ASU students and alumni celebrated an International Day of Action Against Video Surveillance on Friday as five actors performed skits that protested the Web cams operating on Mill Avenue.
The group, Arizona Surveillance Camera Players, protests against the use of surveillance cameras and Web cameras and Web cams in public places because members believe it violates the constitutionally protected right to privacy. Their protests include short plays performed directly in front of the surveillance cameras with the idea that they are actually performing for a TV station.
The Arizona group is connected to the New York group of the same name that began protesting 1996.
Chuck Banaszewski, a Ph.D. student in youth theatre at ASU, founded and directs the Arizona chapter. The group, started in February, consists of Banaszewski and some of his "Theatre for Social Change" students.
The first International Surveillance Camera Awareness Day was on Friday, and 22 groups around the world did protest performances for this cause.
Banaszewski and his players acted out Don't Worry -- You'll still be Allowed to Shop! which mocked restrictions on Mill Avenue and TV Guide Reality-Based TV, which criticized shows like Spy TV, The Weakest Link, Temptation Island and Inside Edition.
There are two cameras that broadcast pictures at www.tempe.gov 24 hours a day. One is called "Sneaky peak" and is located at the corner of Sixth Street and Mill Avenue on top of the Urban Outfitters store. The other is a wandering camera that travels around every few months. Currently, the wandering cam is in the Performing Arts Center. The Web site broadcasts in the visitor section so outsiders can see life in downtown Tempe.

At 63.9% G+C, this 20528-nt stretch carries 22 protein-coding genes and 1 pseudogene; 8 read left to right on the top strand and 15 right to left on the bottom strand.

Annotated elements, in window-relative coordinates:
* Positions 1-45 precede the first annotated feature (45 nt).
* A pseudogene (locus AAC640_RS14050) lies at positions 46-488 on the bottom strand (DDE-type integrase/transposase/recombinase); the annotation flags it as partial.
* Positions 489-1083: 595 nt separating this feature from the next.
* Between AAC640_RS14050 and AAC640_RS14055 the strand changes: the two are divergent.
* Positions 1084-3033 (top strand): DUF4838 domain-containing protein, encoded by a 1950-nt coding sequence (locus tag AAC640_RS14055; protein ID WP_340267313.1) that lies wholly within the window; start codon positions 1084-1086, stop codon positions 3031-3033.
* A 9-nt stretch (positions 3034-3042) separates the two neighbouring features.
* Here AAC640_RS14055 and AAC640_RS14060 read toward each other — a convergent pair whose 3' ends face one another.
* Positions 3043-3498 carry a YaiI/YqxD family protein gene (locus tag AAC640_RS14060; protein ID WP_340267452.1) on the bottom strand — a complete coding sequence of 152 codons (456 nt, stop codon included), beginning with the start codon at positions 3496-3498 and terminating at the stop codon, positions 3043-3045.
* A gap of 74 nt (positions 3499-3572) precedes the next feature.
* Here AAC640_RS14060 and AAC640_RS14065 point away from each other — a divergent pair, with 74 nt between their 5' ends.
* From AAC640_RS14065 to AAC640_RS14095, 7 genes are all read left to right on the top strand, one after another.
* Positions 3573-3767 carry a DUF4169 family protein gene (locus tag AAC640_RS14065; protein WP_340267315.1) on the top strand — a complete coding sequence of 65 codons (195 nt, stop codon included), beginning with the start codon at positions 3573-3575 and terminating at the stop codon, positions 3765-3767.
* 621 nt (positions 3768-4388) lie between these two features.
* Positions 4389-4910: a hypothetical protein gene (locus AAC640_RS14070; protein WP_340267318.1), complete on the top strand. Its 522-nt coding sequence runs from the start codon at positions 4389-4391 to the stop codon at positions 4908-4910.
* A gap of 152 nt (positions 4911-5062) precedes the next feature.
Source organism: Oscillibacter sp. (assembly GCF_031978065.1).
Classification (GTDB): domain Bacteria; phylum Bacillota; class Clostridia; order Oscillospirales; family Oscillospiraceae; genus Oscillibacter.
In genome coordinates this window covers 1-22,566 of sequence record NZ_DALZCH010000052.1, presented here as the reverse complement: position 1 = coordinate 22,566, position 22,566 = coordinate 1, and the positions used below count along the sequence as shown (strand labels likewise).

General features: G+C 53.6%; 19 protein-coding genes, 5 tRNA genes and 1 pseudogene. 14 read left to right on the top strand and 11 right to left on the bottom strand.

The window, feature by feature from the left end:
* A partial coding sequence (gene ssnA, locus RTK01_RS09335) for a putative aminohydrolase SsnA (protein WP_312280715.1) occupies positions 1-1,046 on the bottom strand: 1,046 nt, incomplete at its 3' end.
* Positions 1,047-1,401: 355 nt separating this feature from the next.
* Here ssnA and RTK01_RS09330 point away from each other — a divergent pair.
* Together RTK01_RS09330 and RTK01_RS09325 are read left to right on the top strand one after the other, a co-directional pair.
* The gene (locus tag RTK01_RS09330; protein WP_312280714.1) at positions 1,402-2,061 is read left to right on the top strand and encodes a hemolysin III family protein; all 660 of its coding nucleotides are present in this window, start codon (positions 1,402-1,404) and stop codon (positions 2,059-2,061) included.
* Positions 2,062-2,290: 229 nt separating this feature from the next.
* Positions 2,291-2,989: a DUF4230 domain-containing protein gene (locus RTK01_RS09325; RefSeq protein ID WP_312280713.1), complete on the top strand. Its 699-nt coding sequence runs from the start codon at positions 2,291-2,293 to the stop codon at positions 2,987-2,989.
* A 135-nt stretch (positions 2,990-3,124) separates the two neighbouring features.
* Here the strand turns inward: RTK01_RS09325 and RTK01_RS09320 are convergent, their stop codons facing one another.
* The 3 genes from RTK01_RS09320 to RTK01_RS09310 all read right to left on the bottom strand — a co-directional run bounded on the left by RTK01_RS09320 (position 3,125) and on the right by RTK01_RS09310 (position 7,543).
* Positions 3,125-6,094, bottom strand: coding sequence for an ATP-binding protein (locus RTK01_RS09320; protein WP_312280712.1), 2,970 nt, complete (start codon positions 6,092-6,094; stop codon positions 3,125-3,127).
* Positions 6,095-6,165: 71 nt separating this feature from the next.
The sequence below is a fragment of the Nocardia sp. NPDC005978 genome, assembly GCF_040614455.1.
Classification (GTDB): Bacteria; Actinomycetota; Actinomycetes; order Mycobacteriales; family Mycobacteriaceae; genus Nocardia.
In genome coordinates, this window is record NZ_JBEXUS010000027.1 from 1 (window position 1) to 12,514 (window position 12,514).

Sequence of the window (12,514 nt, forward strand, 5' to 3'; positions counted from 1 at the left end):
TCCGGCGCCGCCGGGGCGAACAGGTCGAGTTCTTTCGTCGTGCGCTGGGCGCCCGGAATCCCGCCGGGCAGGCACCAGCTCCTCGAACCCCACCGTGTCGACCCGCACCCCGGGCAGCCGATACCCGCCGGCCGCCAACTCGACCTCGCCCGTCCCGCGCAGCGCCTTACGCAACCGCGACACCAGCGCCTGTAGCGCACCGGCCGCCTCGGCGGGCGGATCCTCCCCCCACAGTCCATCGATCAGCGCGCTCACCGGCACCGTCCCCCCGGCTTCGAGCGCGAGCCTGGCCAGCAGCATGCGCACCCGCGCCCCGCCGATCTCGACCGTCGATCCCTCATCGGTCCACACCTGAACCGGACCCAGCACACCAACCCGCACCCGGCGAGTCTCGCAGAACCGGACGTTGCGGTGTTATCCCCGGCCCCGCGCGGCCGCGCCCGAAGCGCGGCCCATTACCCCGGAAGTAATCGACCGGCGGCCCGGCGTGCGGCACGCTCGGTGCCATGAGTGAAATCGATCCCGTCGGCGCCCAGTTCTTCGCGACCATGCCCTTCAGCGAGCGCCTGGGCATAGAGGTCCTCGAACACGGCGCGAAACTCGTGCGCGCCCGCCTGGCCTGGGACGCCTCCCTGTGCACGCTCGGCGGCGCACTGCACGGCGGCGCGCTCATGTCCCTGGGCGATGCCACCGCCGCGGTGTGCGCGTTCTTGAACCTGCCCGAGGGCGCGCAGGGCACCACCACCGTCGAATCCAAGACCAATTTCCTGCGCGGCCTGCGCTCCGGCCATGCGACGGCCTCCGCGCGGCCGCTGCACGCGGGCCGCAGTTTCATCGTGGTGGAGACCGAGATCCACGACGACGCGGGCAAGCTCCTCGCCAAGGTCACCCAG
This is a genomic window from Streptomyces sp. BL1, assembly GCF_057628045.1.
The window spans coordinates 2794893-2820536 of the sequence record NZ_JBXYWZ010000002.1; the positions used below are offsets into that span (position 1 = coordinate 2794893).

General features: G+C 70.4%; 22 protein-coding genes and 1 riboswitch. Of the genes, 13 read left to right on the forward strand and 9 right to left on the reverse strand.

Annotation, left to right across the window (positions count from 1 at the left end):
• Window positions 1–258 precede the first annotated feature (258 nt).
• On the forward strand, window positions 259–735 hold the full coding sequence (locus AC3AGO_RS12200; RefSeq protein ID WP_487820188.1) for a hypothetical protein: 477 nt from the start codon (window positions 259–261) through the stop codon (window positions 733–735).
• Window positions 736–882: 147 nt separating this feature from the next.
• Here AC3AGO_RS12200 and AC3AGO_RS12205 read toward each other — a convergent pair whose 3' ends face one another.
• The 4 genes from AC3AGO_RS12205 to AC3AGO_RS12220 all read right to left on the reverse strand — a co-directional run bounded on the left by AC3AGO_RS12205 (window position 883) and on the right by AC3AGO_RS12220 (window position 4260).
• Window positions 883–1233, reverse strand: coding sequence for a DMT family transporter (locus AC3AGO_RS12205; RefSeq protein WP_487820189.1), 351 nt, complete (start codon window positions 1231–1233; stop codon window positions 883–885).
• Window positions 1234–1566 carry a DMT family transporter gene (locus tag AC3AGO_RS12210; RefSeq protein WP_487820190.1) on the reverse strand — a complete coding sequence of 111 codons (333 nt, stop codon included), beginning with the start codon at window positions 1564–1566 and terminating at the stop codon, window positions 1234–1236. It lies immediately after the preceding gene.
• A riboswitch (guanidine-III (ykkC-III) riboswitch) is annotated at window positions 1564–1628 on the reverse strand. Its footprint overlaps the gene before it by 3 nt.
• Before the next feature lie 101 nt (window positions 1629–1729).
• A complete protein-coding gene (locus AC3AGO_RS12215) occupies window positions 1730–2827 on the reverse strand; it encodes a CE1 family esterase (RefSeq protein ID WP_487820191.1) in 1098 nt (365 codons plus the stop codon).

The Tempe Web site also has a "Camera Policy" section that reads, "We value the privacy of our citizens as they play on Mill. Anyone would be hard pressed to actually identify anyone because our cameras are up high and lack the sharpness needed for that exact reason."
The surveillance Camera Players stated at 10 a.m. and finished at 10:30 a.m. Tempe Entertainment and Management [T.E.A.M.] Security showed up at 10:10 a.m. to tell the company to remove themselves from private property. The security guards said that Center Point privately owns the entire sidewalk and protests are not allowed there.
"We don't stop if security approaches us," Banaszewski said. "We tell them to call the cops and if the cops ask us to leave, we will."
The founder of the original New York Surveillance Camera Players, Bill Brown, encourages this idea as well.
"The big story with us is that none of us has ever been arrested, even in all seven countries that perform this. Our protests are not violent, we just want to change people's opinions about privacy in public," he said.
Brown said he thinks that privacy is a fundamental human right.
"Many people believe that privacy in public is a contradiction to itself. With all due respect, this view is because of ignorance. We all have a right to privacy where ever we go, not just in our houses and bathrooms," Brown said.
Banaszewski wants awareness to [word missing in original] from his performances.
"The ultimate goal here is to have the cameras taken down or at least have regulations. I don't think this will happen in our day and age because of technology, but at least we can show people who don't know about the cameras where they are," he said.
The Arizona Surveillance Camera Players next performance is scheduled to be 9:30 a.m. Thursday on Mill Avenue and Sixth Street.
[Written by Sandy Almendarez and published in the Arizona State University student paper, The State Press, on 10 September 2001.]
Contact the Surveillance Camera Players
By e-mail SCP
By snail mail: SCP c/o NOT BORED! POB 1115, Stuyvesant Station, New York City 10009-9998